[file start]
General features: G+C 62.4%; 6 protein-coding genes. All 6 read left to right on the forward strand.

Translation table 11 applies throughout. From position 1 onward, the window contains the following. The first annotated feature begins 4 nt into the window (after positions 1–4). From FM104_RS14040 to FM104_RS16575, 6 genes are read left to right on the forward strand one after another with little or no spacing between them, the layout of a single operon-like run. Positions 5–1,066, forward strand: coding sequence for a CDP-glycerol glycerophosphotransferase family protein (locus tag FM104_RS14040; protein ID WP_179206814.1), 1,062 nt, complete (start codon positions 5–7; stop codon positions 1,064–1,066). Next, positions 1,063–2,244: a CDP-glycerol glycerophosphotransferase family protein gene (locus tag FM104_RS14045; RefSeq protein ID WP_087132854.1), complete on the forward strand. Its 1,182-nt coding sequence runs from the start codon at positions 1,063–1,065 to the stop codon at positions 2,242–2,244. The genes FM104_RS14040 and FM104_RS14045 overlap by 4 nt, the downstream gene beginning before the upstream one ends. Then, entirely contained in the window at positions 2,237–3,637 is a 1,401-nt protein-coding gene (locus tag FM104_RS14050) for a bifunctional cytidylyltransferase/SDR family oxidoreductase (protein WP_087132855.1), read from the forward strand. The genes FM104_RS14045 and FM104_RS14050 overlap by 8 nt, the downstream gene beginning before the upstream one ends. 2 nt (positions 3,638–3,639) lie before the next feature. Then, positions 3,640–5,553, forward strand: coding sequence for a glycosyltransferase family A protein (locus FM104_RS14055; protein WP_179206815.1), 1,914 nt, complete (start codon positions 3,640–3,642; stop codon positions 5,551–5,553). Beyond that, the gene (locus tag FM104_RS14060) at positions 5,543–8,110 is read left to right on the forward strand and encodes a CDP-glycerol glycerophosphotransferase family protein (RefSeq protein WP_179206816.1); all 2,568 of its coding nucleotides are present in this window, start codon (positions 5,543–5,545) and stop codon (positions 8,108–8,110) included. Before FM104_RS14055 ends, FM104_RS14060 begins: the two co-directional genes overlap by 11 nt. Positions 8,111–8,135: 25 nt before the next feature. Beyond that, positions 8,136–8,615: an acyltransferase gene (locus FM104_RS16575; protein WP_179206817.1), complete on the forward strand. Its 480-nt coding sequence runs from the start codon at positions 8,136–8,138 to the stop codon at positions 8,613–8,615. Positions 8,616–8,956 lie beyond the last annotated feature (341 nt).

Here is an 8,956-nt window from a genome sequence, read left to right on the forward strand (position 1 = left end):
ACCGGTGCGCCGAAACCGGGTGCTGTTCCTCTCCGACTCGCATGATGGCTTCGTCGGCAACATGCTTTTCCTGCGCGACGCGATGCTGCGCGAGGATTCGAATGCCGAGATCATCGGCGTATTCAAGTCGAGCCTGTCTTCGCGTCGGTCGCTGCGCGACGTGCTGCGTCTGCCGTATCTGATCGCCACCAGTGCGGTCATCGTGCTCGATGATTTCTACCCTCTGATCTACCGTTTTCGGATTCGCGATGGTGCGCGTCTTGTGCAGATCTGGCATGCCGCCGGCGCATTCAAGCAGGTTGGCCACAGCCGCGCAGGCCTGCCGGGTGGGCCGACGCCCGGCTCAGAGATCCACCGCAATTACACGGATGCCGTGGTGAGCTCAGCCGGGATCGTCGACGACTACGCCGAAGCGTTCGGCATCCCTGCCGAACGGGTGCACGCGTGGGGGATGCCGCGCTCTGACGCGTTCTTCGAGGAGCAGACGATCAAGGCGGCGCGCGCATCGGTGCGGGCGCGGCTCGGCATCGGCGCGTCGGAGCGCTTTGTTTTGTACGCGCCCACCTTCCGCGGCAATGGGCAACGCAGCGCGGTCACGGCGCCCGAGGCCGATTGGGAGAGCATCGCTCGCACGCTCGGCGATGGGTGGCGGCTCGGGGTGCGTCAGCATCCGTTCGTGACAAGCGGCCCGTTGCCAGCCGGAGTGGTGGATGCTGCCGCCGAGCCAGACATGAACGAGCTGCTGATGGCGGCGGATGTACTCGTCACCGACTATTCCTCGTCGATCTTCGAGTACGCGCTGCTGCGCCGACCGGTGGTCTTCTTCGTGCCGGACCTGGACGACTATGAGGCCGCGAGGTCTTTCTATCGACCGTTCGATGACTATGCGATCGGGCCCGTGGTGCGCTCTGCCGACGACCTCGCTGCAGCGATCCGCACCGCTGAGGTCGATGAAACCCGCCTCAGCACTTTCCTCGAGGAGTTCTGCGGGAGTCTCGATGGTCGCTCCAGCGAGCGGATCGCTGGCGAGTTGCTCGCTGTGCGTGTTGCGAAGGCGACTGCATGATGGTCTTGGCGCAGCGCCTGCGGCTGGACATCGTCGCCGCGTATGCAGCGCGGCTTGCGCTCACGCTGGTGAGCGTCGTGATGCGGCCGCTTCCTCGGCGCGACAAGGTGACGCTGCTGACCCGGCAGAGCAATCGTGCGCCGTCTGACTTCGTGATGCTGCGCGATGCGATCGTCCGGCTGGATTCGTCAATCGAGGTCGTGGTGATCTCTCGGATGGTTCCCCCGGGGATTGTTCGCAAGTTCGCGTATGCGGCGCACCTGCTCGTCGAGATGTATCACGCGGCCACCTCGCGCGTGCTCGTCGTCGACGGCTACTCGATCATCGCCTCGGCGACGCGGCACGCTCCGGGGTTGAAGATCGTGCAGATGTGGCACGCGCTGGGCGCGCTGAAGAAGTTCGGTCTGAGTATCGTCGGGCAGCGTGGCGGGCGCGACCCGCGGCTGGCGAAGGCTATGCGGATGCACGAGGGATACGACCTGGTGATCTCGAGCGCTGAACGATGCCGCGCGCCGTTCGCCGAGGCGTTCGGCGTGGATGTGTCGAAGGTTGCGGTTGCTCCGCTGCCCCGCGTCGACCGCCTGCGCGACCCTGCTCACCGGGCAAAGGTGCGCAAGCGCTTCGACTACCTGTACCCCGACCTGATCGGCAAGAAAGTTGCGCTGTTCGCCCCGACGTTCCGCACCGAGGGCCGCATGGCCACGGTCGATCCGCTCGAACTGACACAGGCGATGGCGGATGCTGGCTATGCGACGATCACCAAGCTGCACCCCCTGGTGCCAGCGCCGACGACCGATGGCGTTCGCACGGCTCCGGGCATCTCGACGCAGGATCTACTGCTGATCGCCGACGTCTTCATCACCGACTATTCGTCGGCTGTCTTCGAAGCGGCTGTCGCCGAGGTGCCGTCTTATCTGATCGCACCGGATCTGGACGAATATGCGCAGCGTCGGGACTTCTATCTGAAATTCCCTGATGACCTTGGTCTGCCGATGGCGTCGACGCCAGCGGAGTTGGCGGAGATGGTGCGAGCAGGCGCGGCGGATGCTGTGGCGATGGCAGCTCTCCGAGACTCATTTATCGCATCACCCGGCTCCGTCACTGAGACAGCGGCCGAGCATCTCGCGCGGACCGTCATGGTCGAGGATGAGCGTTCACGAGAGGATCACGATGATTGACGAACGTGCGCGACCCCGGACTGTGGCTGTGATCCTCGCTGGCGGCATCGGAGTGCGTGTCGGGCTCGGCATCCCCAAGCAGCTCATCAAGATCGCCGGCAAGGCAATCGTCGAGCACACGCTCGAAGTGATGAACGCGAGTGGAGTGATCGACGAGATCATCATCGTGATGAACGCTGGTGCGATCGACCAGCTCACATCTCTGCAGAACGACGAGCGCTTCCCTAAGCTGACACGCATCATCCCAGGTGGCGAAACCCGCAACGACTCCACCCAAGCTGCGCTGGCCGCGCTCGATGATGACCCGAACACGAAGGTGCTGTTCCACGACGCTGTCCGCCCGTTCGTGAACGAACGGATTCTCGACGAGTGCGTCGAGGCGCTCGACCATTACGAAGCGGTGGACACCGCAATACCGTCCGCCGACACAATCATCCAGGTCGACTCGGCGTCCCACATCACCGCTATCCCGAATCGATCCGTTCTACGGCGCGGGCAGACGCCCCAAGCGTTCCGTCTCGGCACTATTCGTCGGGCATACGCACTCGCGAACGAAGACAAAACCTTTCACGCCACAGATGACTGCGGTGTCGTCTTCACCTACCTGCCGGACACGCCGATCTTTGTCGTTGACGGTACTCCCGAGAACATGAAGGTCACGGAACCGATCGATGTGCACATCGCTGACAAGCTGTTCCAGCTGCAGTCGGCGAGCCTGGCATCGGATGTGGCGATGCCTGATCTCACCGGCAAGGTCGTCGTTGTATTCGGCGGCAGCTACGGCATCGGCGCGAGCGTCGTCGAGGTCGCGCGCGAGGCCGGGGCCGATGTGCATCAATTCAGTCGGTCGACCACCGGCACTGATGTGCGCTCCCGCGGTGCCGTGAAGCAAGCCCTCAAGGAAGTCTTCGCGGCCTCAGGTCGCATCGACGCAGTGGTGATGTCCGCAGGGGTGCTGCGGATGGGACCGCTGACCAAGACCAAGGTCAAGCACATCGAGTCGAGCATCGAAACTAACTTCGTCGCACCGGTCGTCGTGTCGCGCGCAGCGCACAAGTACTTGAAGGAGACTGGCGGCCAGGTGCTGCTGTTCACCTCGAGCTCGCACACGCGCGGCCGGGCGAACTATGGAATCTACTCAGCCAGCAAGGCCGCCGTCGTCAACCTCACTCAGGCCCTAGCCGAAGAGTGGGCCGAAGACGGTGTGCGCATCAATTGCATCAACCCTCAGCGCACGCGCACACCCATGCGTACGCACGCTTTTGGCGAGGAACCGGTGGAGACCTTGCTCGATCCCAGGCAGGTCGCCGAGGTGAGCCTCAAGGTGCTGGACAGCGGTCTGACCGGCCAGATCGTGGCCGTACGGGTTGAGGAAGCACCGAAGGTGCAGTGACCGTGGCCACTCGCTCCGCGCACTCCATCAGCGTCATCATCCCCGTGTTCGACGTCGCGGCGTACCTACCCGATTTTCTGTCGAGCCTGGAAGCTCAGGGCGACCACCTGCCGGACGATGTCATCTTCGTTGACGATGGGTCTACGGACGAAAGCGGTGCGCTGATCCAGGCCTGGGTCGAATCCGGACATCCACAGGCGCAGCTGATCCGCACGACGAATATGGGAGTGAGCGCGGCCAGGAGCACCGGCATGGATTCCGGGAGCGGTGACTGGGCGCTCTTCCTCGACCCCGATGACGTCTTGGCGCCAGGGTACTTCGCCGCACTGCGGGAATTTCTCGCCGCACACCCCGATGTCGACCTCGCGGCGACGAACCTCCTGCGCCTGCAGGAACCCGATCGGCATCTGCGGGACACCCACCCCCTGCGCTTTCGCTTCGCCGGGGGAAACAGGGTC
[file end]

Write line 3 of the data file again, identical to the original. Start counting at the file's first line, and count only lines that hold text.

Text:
Here is an 8,956-nt window from a genome sequence, read left to right on the forward strand (position 1 = left end):